o ahead, be a child….
Child’s pose is a calming asana that allows you to surrender to gravity. It facilitates a state of non-doing and allows you to draw your attention inward, to reflect. It is a resting pose, and can be used between more challenging poses, or too come back to as a sort of “home base” at any point in a yoga class when you just need to slow down. It is also a great pose to include in a gentle before bed ritual to let go of a busy day a prepare for sleep. There are 2 variations you can try:
The first shown here is “wide-legged child’s pose” or “extended child’s pose”.
• It gently stretches the hips, thighs and ankles
• Calms the brain and reduces fatigue
• Relieves back and neck pain
• Lengthens the spine
• Calms the entire body and reduces anxiety
• Extended childs pose also opens the shoulders, and chest, and elongates the side body
• This version often works well for those who suffer from acid reflux as it allows more room for the abdominal organs with legs apart
BEGIN on hands and knees
• Place knees mat width apart, toes to touch behind you
• Begin to draw your sit-bones (the bony prominences you sit on) back towards your heels
• Slowly draw you upper body down towards the mat, walking your hands out in front of you, shoulder width apart
• Allow your forehead to come down to the mat if this is available to you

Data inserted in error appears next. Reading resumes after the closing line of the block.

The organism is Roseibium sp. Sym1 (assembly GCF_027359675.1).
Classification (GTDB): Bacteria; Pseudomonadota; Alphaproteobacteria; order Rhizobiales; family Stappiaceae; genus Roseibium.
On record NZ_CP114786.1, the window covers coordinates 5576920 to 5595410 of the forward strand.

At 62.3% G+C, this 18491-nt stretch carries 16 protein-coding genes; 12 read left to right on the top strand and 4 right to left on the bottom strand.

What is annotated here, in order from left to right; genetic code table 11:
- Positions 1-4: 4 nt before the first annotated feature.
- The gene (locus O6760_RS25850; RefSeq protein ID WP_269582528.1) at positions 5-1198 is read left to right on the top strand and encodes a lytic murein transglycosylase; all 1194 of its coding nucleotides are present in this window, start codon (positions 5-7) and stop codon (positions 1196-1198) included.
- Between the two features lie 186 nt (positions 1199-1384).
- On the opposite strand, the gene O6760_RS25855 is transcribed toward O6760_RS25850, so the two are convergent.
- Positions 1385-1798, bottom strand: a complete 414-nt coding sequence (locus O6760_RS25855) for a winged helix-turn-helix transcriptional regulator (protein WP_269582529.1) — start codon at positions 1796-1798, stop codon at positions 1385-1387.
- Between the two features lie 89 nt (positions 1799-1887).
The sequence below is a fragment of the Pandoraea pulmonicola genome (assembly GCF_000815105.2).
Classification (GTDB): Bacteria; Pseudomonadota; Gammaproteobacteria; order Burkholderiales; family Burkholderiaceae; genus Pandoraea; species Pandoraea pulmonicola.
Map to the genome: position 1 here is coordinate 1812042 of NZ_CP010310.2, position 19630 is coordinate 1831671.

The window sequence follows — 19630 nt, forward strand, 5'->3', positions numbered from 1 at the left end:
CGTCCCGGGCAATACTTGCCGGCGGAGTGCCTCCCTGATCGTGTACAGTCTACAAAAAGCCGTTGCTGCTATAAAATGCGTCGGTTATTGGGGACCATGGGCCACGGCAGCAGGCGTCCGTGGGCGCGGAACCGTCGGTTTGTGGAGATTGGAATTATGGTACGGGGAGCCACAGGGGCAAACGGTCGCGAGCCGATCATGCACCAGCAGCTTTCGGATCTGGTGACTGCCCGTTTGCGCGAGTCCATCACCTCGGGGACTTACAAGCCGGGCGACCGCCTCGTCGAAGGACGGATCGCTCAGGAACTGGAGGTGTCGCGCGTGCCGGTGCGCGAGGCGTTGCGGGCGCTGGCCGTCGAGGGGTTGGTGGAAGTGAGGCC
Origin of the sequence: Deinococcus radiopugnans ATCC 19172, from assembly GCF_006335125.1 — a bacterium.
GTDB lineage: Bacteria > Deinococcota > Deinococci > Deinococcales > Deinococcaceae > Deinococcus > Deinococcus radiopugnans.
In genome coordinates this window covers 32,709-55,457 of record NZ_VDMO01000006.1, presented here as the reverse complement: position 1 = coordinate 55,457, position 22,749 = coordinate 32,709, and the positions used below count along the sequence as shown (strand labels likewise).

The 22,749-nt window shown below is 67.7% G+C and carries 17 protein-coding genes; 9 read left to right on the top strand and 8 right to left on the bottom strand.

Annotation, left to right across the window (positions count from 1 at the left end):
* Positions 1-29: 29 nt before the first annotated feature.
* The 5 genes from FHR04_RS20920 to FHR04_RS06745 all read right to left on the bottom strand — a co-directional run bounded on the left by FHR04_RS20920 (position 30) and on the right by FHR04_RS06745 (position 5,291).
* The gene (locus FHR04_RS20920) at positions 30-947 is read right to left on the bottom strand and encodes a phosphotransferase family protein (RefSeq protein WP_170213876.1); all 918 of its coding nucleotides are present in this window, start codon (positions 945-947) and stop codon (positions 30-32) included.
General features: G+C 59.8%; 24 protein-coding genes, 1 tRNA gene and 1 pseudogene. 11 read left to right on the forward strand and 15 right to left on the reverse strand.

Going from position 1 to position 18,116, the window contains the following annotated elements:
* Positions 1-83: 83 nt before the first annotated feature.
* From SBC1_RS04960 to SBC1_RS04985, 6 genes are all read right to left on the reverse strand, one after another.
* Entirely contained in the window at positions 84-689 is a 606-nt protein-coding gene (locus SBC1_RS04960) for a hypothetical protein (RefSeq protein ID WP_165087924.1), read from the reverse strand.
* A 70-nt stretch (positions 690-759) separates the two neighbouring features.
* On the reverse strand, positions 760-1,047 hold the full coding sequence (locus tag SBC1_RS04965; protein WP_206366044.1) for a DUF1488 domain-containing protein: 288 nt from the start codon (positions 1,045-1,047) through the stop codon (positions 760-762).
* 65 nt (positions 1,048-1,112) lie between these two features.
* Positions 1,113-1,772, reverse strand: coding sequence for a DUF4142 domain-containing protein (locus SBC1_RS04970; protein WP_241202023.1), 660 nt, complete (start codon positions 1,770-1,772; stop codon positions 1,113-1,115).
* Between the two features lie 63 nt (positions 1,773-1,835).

• If not, place a block on the mat to bring the floor up to you so that your forehead has a place to rest
• Inhale deeply, feeling your ribs expand out towards your thighs, and as you exhale, allow your chest to draw closer down to the mat, and hips to sink back closer towards your heels
Classic Child’s pose
• This version works well for those who suffer from shoulder issues, as it allows the shoulder to rest, rather than placing them in full flexion.
• This also allows supported rounding of the spine that can be particularly comforting for those suffering back pain
• Start in the same way you started extended child’s pose, on hands and knees, but keep the knees closer together and parallel to one another this time
• Draw sit bones back towards your heels, and begin to lower your torso to your thighs and forehead to the floor, using a block to bring the floor up to you to rest your forehead upon if you can’t comfortably reach the floor.
• This time, instead of extended the arms out in front of you, as we did in the first version, draw your arms alongside your thighs, with fingers pointed in the same direction as your toes.
• You can use the same blanket modifications for knees and ankles if needed as we did in the first version
• Stay here as long as needed relaxing into the pose, breathing slow inhales and exhales surrendering to gravity